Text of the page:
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October 17, 2018

I admit – the phrase Genetically Modified (GM) sounds alien, worthy of a Sci Fi horror with grotesque four-headed babies or giant feral rats.

There’s something about the term that taps into our subconscious imagination, and for those don’t spend their days stuck in science (like I do, don’t worry for me – I love it) there can be this automatic aversion, perhaps because of this to GM foods. Long a topic of intense public debate, there have been a number of studies on GM foods showing that many are unenthusiastic about embracing them.

What are GM foods?
Genetically modified (GM) foods are foods which have had their genes altered or changed to better benefit the consumer, or to improve the farming methods such as better crop resistance to insects. In a way, we have been manipulating crops for centuries, though not in a lab. Traditional cross-breeding is a process where farmers would select the best animals or plants for the next generation; those that produced the best fruit, had good meat quality or produced a high yield.

Modern day technology has allowed us to be able to select this change on a genetic level to give the same desired characteristic. At the moment, the main sources of GM crops in Australia are imported soya, cottonseed oil from GM cotton, imported GM corn and imported GM sugar beet.

The good
Currently GM foods are only allowed to be sold if they are safe to eat with no negative effect on a consumer’s health, and that they are of the same or greater nutritional value than the equivalent non-GM food. GM foods are regulated in Australia by the government food regulator the Food Standards Australia New Zealand (FSANZ), which involves the food being approved and tested for safety before coming to market with mandatory labelling requirements.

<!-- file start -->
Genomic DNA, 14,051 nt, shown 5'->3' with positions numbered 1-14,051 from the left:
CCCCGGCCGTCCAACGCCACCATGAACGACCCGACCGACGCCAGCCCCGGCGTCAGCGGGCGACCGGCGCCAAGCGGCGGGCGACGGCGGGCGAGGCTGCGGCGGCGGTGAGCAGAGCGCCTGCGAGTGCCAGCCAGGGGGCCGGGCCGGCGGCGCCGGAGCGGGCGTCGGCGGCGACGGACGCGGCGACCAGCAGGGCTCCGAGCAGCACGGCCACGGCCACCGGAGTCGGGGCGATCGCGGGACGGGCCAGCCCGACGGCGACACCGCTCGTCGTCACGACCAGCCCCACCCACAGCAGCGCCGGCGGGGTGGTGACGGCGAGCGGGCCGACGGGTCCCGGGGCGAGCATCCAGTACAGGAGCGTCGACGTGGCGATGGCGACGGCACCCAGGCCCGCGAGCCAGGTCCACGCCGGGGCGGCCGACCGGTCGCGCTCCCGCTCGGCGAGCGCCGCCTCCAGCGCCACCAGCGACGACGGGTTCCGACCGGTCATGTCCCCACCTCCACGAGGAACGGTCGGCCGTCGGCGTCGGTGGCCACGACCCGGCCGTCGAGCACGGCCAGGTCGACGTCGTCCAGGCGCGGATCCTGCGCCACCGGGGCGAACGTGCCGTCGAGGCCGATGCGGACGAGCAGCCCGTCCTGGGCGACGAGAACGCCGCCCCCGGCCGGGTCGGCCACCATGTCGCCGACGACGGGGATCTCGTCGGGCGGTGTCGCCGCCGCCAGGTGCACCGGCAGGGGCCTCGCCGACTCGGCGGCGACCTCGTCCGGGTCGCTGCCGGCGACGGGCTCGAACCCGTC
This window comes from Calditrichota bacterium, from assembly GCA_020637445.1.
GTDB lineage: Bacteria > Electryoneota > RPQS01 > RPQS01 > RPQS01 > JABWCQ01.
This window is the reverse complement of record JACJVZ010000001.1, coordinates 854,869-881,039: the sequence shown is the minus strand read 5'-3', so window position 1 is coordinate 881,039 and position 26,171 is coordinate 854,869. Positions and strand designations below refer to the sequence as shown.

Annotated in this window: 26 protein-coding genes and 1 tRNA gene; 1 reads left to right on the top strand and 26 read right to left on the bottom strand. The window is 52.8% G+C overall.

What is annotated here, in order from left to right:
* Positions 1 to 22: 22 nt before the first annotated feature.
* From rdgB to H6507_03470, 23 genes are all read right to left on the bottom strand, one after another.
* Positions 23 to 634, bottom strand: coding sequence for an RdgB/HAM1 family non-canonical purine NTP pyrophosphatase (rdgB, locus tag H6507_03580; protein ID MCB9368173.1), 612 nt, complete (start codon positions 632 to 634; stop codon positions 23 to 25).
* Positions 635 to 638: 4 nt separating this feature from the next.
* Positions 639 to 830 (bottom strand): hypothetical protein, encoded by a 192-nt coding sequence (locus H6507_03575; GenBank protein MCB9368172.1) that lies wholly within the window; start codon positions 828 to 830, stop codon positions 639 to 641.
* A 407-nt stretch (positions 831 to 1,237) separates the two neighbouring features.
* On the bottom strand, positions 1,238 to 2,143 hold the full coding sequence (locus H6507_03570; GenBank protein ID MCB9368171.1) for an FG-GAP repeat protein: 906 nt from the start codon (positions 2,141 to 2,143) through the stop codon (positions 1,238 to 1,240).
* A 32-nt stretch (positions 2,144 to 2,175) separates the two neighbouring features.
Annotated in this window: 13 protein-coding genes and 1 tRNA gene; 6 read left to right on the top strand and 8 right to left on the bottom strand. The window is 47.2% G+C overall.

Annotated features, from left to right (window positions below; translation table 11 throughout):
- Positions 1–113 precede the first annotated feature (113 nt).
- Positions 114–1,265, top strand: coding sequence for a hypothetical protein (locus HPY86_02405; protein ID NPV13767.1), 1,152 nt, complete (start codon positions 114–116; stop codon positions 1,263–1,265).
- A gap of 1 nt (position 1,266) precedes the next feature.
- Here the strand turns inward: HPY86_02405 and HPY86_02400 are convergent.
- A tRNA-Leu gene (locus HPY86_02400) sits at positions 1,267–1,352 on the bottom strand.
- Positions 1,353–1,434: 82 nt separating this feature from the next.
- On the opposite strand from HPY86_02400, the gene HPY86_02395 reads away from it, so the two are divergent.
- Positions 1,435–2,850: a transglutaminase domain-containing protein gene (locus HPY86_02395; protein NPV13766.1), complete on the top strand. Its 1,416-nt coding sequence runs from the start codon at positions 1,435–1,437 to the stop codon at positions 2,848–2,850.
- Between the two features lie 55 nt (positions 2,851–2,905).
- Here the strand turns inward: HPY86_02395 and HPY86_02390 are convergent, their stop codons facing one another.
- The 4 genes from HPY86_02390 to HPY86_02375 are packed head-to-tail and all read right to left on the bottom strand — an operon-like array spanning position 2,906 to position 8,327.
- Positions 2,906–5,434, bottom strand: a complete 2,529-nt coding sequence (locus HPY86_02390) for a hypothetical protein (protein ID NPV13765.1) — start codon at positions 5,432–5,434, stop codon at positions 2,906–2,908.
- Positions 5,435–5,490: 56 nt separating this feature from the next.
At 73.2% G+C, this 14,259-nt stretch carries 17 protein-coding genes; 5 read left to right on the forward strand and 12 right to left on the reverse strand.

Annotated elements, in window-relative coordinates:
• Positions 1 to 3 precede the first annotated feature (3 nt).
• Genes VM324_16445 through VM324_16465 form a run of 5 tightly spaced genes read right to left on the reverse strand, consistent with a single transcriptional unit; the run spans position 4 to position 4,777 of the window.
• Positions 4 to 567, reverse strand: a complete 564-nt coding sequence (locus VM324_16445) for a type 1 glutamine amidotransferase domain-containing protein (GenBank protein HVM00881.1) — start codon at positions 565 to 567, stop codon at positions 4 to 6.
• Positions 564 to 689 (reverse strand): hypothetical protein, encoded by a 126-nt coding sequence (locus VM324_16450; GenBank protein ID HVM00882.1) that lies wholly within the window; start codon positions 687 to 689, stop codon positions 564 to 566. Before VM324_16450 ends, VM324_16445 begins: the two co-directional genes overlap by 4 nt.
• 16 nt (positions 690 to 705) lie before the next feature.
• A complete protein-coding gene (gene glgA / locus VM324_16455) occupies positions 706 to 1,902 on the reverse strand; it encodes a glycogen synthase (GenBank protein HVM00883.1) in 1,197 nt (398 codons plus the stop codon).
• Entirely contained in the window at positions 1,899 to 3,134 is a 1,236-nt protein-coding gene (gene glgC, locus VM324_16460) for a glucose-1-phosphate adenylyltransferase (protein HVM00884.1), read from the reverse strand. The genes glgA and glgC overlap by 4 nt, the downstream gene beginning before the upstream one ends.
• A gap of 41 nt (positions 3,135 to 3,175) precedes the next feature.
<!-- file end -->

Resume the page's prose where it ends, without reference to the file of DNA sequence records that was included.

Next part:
“In a way, we have been manipulating crops for centuries”

The bad
It has been suggested that maybe we need to rethink our farming practices, looking at more sustainable methods of farming that wreak less devastation on our soil, with the current over-intensive processes leaching soil of its food fertility. While GM crops are modified to survive and flourish in harsher conditions, perhaps it would be preferable to prevent those conditions or to find a solution at the source. Ultimately, this may be a kinder and more sustainable method of farming. Previous studies have shown that this type of agro-ecological approach can have a wider beneficial impact than GM foods on the community, human health and the environment.

What needs to be done better?
GM foods could be more acceptable for all if companies focused on how GM foods can benefit the consumer and not just industry, by providing foods that are more flavourful and have better nutrition. Advocates of GM foods say that further GM crops will help to meet demands caused by rising populations and compensate for climate change. However, in the opposing camp there are those who would prefer to support sustainable practices in farming. Or maybe, ultimately, there is a place for both.

Author : Emily Leeming

Liv Kaplan is a nutritionist and passionate foodie with a keen eye for all things health and wellness. Located on the shores of Bondi Beach, she knows where to find the best almond milk lattes and is a living example of how good nutrition is an integral part of our overall health. Her recipes focus on mood-boosting and blood sugar balancing goodness and she believes eating well should be easy and effortless, not stressful! If she’s not getting creative in the kitchen, you can find her getting salty in the ocean, getting zen on the yoga mat or picking up fresh produce from the local farmer’s market.

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